So here’s a quick recap on our 48 Hour Film Project experience:
Yup yup yup. Long story short: we completed 4 minutes of 3D animation in Blender in 48 hours. And it came right down the the wire, too. We turned in our film, rendered and ready to rock with a mere 10 minutes remaining. And here’s the really remarkable thing: we started off this year with even less than we did last year. This year, all we had when the project started were two partially complete character models (they were missing their mouthbags, otherwise known as mouth interiors). These models weren’t rigged or textured or anything. Furthermore, we didn’t have a set or any props modeled, either, and a lot of our crew wasn’t available for the full 48 hours. Here’s the result, with a couple bits of polish, rendered in HD (and below that is some “making of” information):
It was due to the huge bucket of talent and dedication in our team that this was able to be finished. We have some absolute machines in this crew. It’s incredible how much work was done in such a short period of time. Everyone pitched in; often doing more than a single person’s fair share of work. The interesting thing is that animation didn’t really start until late, late Saturday night. An incredible number of frames was cranked out in that short period of time. I can’t say enough how honored I am to have worked with all of the people on this team. Not only that, but I’m still surprised that they actually agreed to participate in such a ridiculous idea.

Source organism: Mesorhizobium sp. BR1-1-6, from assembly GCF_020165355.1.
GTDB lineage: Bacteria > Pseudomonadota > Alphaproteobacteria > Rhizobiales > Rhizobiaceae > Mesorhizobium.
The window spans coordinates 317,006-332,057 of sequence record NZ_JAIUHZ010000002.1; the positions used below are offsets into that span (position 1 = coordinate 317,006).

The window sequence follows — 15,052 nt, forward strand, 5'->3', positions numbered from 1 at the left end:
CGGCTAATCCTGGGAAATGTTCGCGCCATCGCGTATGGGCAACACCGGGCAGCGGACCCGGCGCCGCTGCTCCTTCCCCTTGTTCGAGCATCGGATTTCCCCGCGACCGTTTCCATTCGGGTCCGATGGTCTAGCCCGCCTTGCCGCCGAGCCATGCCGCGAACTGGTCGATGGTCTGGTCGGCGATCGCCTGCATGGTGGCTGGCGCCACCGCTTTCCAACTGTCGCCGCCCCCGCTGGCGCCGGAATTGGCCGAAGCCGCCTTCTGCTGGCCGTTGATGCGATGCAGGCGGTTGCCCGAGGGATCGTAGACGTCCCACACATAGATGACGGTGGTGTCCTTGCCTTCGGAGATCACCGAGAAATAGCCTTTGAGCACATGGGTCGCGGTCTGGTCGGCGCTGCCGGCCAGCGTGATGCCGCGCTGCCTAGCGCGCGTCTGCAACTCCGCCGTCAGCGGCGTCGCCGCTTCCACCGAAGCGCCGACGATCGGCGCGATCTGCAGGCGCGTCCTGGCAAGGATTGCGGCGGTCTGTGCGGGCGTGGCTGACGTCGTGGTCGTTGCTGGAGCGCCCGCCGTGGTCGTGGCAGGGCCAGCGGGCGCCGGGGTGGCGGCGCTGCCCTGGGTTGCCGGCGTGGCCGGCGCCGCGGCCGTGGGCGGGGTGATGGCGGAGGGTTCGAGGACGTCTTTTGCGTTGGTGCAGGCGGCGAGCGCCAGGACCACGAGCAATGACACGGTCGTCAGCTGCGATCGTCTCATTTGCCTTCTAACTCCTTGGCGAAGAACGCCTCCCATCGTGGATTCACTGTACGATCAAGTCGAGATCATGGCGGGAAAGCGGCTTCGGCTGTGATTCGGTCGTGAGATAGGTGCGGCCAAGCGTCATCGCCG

To get an idea of just how hectic the weekend was, have a look at these timelapse videos that Hal Dowdy took while we were working. They’re each about 8 hours worth of footage crammed down into one minute of time. It’s pretty amazing.
There are a couple highlights that I’d really like to focus on here, though. One of them is Bassam’s new Rigamarule rig-retargeting script suite. It took Bassam roughly 5 hours to rig our Round character. However, with Rigamarule, the same rig was retargeted to Square in about 20 minutes, most of which was dedicated to cleaning up vertex weights. Without Rigamarule, we would’ve started animating much later and probably would not have turned the short in on time. Bassam just released Rigamarule 0.2 on the blog for his Tube project. If you’re a Blender rigger, I highly recommend that you check it out.
Besides our talented crew, the other element that made this production possible were our renderfarms. In particular, I’d like to mention the Animux renderfarm that Mark Puttnum runs as well as the very cool people at BlenderFabrik. Without these two farms and the small team of “farm hands” to wrangle them, there’s no way that we would’ve gotten this thing done on time. The best we’d be able to pull of would be OpenGL previews… and who wants to watch that?
A somewhat surprisingly helpful piece of technology for this project was TinyChat. Since most of our real-time production discussions happened via IRC, it wasn’t a huge production tool. However, it was great for morale. Since most of our team was located elsewhere throughout the world, it was an incredible help to be able to see everyone else working (and freaking out as the deadline loomed closer). It was also a great way for the outside world to watch our production as it happened. We actually recorded most of the video from the TinyChat session, but I haven’t really gone through all of it. Multiple cameras at over 48 hours of footage it going to take some time to look through. I promise to eventually post something, though.
All in all, I had a great time. We finished. It got screened with the other 48 Hour films, and we’ll find out the results of the judging this weekend. I’m not expecting too much. We’re at a bit of a disadvantage by doing animation for a challenge that was designed for live action filmmakers, but I feel that this was an incredible accomplishment. I can’t wait to do it again.